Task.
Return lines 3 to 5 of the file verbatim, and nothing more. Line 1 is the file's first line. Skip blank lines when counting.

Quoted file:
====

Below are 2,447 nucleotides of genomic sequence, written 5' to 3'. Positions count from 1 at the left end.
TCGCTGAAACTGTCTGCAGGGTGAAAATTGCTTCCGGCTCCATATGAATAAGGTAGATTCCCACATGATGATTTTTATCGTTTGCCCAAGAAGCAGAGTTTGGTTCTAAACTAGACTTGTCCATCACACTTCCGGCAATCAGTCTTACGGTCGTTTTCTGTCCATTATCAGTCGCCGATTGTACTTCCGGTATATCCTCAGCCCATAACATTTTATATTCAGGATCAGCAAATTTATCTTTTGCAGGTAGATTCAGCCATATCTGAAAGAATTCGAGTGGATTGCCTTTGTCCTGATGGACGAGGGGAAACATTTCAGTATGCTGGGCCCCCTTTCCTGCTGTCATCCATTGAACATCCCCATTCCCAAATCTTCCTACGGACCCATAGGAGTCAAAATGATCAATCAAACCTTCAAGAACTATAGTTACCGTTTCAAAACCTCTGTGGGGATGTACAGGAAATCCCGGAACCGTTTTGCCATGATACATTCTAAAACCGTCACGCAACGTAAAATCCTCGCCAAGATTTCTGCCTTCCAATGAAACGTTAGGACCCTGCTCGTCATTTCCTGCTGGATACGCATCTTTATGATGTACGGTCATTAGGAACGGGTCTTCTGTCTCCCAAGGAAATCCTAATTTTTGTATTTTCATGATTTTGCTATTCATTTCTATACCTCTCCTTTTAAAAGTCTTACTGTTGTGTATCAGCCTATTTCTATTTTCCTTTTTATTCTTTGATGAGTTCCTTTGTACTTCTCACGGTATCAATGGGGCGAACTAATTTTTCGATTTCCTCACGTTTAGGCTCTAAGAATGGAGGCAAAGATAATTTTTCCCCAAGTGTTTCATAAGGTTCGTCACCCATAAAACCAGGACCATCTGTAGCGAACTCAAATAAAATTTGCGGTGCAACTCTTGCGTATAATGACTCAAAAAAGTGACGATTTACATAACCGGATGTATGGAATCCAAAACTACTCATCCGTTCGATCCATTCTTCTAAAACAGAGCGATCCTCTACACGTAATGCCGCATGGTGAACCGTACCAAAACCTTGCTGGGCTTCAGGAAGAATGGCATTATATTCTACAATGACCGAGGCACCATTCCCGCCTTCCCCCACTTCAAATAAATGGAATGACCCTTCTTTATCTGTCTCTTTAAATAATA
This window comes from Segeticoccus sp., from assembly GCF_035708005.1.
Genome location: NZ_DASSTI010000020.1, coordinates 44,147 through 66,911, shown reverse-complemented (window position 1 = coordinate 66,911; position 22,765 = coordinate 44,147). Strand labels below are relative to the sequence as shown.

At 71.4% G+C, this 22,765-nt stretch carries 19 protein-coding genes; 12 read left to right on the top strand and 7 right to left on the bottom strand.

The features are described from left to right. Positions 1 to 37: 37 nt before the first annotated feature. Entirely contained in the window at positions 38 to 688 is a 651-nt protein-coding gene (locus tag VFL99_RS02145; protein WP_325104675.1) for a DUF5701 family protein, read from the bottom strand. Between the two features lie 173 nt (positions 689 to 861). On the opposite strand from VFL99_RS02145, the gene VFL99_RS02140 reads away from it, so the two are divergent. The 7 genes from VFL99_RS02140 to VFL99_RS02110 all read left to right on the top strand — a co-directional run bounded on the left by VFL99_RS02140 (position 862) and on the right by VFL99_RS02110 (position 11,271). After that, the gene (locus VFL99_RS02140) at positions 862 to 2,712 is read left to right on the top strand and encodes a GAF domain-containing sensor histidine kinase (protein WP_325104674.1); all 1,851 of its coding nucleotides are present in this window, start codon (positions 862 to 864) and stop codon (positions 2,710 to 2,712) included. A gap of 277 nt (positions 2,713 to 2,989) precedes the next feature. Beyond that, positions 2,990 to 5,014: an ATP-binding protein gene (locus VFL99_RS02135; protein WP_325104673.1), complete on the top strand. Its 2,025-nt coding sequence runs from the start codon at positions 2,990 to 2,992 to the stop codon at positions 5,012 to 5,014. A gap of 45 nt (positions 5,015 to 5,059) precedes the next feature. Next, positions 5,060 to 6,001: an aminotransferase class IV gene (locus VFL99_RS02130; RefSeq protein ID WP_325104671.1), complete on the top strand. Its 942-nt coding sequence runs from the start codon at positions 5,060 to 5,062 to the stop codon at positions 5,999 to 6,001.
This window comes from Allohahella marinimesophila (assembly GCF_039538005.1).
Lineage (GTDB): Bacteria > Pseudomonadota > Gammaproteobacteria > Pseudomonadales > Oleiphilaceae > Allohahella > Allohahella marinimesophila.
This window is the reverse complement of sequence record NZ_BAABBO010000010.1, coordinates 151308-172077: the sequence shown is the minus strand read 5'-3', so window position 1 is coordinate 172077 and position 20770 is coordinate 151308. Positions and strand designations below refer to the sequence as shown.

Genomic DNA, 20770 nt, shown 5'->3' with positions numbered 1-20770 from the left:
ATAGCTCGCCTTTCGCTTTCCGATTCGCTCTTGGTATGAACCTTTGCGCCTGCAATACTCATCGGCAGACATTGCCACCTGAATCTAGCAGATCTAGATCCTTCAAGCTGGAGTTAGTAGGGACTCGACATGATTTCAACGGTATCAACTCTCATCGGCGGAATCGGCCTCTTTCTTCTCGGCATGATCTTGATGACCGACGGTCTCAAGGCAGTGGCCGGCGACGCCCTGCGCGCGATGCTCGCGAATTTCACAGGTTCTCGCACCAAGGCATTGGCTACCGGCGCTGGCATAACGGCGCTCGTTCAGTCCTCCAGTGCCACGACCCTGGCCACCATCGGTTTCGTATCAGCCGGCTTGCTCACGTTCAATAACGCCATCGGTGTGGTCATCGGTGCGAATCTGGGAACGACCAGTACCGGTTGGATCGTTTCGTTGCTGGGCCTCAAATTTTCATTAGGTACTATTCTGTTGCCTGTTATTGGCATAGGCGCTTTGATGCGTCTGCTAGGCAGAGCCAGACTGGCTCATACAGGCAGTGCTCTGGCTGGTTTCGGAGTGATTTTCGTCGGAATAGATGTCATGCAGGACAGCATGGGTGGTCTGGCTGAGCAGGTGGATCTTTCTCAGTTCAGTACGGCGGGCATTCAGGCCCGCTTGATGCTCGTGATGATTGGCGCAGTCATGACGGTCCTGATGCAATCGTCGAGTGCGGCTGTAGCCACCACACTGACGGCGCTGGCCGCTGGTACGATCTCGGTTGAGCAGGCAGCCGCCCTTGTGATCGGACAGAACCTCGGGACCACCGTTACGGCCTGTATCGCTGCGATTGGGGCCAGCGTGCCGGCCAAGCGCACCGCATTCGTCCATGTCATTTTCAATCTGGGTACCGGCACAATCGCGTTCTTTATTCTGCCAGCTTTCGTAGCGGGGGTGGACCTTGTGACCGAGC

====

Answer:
This window comes from Segeticoccus sp., from assembly GCF_035708005.1.
Genome location: NZ_DASSTI010000020.1, coordinates 44,147 through 66,911, shown reverse-complemented (window position 1 = coordinate 66,911; position 22,765 = coordinate 44,147). Strand labels below are relative to the sequence as shown.

At 71.4% G+C, this 22,765-nt stretch carries 19 protein-coding genes; 12 read left to right on the top strand and 7 right to left on the bottom strand.